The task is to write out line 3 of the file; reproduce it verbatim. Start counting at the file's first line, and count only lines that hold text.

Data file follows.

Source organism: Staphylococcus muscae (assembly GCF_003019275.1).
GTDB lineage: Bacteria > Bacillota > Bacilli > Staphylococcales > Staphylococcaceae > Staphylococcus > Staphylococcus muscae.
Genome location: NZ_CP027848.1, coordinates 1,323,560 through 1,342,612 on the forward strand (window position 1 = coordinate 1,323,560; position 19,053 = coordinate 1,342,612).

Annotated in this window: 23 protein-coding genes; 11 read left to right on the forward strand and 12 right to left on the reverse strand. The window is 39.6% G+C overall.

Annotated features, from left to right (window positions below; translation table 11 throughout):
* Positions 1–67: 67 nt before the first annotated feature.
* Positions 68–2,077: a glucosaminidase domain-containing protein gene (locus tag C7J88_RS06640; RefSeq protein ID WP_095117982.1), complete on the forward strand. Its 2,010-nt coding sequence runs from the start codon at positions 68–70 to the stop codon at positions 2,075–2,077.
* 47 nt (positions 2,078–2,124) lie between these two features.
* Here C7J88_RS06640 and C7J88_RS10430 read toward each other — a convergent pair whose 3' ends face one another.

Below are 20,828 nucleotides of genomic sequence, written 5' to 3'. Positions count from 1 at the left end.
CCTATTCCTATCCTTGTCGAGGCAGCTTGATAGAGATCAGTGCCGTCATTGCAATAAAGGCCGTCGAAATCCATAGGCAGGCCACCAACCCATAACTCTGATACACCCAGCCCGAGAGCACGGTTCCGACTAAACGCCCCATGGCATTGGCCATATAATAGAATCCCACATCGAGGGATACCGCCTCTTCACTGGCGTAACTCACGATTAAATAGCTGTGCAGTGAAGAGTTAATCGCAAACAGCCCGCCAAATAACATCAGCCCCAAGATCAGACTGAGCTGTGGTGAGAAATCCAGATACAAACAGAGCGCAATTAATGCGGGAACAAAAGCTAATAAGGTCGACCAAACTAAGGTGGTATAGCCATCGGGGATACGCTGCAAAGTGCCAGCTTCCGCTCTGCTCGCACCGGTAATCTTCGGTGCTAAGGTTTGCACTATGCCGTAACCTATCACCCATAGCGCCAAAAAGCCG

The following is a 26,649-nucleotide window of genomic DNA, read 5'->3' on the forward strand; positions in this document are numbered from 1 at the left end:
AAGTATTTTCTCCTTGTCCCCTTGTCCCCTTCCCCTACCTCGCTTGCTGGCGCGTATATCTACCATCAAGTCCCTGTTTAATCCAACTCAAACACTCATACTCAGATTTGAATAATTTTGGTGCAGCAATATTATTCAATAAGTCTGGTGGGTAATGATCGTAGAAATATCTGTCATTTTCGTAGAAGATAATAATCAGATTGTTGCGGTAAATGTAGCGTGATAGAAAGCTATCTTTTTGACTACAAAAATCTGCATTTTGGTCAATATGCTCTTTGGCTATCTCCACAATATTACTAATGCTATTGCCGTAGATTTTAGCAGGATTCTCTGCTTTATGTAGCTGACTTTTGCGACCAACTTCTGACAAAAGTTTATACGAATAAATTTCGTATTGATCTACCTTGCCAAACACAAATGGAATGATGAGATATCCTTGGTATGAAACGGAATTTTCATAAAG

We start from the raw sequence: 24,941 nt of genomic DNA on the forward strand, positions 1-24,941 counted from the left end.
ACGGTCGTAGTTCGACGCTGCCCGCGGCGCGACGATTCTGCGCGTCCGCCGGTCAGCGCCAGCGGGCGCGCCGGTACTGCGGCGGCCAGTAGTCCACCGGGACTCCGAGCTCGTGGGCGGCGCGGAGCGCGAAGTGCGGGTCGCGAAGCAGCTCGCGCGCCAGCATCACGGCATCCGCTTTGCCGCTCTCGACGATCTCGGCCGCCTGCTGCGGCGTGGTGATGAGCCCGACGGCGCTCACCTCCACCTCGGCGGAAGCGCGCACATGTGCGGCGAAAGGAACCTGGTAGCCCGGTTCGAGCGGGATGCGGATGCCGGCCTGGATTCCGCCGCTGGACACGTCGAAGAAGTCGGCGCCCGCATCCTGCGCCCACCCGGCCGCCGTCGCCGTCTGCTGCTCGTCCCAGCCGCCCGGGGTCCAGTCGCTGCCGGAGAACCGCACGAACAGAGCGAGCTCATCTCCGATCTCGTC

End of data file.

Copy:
Genome location: NZ_CP027848.1, coordinates 1,323,560 through 1,342,612 on the forward strand (window position 1 = coordinate 1,323,560; position 19,053 = coordinate 1,342,612).